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Manufacturing

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Barbados still depends on sugar and rum as the two most important foreign exchange earners in the manufacturing sector.

Overall, manufacturing lost some ground in 2008, as the island and its trading partners continued to be buffeted by the world economic slowdown. Barbados Central Bank figures put the sector’s 2008 decline at 0.4%, following a 2.9% contraction in 2007.

Sugar production was down 6.9% compared with 2007, due to a late start to reaping, but output of beverages, including rum, was up by 7%. Last year (2008) also reflected a 3.5% improvement in the production of electronics and a 1.6% rise in food products, but a falloff in output from furniture (4.3%) and chemicals (5.2%).

Besides rum and sugar, manufacturing in Barbados centers mainly on light industry. This includes the production of:

— Cement and its by-products
— Clay tiles
— Garments and textiles
— Paint
— Paper products
— Poultry
— Furniture
— Electronic components
— Chemicals
— Edible oils
— Soap
— Food products

Manufacturing enterprises involved in the production of an “approved product” are entitled to special incentives under the Barbados government’s Fiscal Incentives Act, on approval of their application to the ministry responsible for industry.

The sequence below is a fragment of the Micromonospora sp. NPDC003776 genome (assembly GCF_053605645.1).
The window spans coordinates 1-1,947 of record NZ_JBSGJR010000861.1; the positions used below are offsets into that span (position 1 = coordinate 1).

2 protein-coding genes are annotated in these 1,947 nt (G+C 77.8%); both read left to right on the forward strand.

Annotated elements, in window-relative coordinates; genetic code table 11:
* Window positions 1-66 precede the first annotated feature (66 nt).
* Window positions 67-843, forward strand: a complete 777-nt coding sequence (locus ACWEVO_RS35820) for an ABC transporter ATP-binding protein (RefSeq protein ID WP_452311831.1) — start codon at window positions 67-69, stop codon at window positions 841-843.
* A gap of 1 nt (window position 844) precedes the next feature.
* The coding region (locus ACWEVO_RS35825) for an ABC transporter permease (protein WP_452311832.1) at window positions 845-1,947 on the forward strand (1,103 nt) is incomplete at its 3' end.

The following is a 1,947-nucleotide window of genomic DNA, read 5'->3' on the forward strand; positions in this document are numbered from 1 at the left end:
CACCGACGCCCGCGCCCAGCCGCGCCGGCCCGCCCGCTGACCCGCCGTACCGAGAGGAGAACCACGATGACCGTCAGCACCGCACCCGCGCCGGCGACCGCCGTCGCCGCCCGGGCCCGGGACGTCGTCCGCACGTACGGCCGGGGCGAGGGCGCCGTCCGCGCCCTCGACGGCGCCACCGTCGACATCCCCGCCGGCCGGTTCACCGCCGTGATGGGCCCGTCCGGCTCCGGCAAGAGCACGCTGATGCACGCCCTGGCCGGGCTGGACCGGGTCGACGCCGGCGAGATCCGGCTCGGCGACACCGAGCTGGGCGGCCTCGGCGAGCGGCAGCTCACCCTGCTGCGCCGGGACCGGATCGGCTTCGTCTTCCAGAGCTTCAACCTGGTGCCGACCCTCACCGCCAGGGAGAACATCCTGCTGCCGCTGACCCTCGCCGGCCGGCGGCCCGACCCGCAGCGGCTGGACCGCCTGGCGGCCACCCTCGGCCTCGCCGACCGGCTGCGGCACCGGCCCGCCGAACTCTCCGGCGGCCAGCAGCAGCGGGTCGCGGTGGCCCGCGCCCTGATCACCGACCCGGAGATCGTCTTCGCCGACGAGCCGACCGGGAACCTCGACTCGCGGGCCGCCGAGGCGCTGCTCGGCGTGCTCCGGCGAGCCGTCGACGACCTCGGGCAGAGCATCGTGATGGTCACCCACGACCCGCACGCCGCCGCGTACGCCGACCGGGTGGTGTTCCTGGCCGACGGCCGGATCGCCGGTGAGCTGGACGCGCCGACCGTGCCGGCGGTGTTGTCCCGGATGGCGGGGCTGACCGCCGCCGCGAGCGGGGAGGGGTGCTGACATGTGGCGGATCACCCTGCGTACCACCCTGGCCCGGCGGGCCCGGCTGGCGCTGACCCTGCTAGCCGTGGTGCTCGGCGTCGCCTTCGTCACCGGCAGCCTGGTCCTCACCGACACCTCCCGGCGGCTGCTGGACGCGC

Tax holidays are granted according to the percentage of local value added to the item being produced. Enterprises considered highly capital intensive with an investment of US$25m or higher may be eligible for up to 15 years tax holiday.

Companies involved in manufacturing exclusively for export outside of the Caribbean Community (CARICOM) can qualify for benefits as an International Business Company (IBC). These benefits include a tax rate ranging from 1% to a maximum of 2.5%. In addition to the low tax rates, the benefits include exemption from exchange controls and the duty free import of plant machinery, equipment and raw materials used in the production process.

The IBC regime has been particularly attractive to investors from Canada, with which Barbados has a comprehensive double taxation treaty. For these Canadian-owned operations, dividends paid out of the active business income of a foreign affiliate operating in Barbados are fully deductible in the determination of the taxable income of a recipient Canadian resident corporation.

The Barbados Manufacturers’ Association (BMA), established back in 1964, is the umbrella body representing local companies involved in the production of goods and services on the island. It plays a pivotal role in the development of the island’s manufacturing sector.

The association does a great deal to represent its members and their collective interests. At the same time, it aims to assist in the growth of the Barbadian economy.

Annually the BMA mounts the island’s largest international trade exhibition, which gives companies – local and Caribbean – an opportunity to showcase their goods to the public.

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